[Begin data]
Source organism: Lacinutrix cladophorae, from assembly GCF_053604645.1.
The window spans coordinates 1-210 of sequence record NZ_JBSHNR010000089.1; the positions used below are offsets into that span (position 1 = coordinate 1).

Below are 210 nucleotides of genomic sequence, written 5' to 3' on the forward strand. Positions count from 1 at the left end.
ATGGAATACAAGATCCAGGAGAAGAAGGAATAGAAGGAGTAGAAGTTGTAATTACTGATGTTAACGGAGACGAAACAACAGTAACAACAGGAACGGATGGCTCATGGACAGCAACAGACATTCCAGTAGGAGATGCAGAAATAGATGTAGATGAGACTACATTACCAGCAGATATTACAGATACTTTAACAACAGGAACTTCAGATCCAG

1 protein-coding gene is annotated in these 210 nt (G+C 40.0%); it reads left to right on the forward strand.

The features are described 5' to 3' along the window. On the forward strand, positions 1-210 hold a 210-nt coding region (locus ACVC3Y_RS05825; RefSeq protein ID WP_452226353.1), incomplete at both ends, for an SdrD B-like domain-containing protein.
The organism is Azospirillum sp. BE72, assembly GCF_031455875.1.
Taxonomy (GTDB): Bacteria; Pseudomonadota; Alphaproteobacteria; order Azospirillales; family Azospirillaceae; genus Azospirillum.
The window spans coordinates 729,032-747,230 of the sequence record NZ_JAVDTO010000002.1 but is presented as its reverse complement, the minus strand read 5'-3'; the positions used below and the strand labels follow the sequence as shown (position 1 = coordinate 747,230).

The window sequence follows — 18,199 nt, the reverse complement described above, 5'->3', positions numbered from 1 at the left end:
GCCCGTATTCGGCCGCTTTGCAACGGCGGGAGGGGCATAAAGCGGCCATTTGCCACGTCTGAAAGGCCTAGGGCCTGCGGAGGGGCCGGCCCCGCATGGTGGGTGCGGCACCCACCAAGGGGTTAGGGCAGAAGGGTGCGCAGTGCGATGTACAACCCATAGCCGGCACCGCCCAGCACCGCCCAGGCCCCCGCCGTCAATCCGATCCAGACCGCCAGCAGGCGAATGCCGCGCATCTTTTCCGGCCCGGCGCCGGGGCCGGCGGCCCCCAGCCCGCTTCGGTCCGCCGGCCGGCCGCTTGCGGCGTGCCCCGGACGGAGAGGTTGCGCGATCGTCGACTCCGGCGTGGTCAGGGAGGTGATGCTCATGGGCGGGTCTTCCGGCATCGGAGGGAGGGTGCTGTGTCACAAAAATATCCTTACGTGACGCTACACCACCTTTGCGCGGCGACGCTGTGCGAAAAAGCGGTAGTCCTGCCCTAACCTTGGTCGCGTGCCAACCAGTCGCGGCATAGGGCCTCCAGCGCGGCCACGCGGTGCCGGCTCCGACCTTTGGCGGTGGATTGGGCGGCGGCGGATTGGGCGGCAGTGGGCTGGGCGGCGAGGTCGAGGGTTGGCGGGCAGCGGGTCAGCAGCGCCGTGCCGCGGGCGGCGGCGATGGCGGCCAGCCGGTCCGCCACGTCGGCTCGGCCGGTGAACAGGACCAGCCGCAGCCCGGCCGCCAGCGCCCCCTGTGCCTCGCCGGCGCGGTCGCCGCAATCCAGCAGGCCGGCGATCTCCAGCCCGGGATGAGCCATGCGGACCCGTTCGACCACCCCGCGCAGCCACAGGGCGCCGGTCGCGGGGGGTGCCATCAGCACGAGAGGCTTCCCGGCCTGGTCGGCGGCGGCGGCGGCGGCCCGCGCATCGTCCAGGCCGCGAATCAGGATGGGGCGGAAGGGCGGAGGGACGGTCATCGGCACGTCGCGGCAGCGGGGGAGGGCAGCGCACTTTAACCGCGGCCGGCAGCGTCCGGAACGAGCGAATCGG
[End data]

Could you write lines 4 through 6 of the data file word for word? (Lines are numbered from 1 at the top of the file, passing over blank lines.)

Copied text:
ATGGAATACAAGATCCAGGAGAAGAAGGAATAGAAGGAGTAGAAGTTGTAATTACTGATGTTAACGGAGACGAAACAACAGTAACAACAGGAACGGATGGCTCATGGACAGCAACAGACATTCCAGTAGGAGATGCAGAAATAGATGTAGATGAGACTACATTACCAGCAGATATTACAGATACTTTAACAACAGGAACTTCAGATCCAG

1 protein-coding gene is annotated in these 210 nt (G+C 40.0%); it reads left to right on the forward strand.

The features are described 5' to 3' along the window. On the forward strand, positions 1-210 hold a 210-nt coding region (locus ACVC3Y_RS05825; RefSeq protein ID WP_452226353.1), incomplete at both ends, for an SdrD B-like domain-containing protein.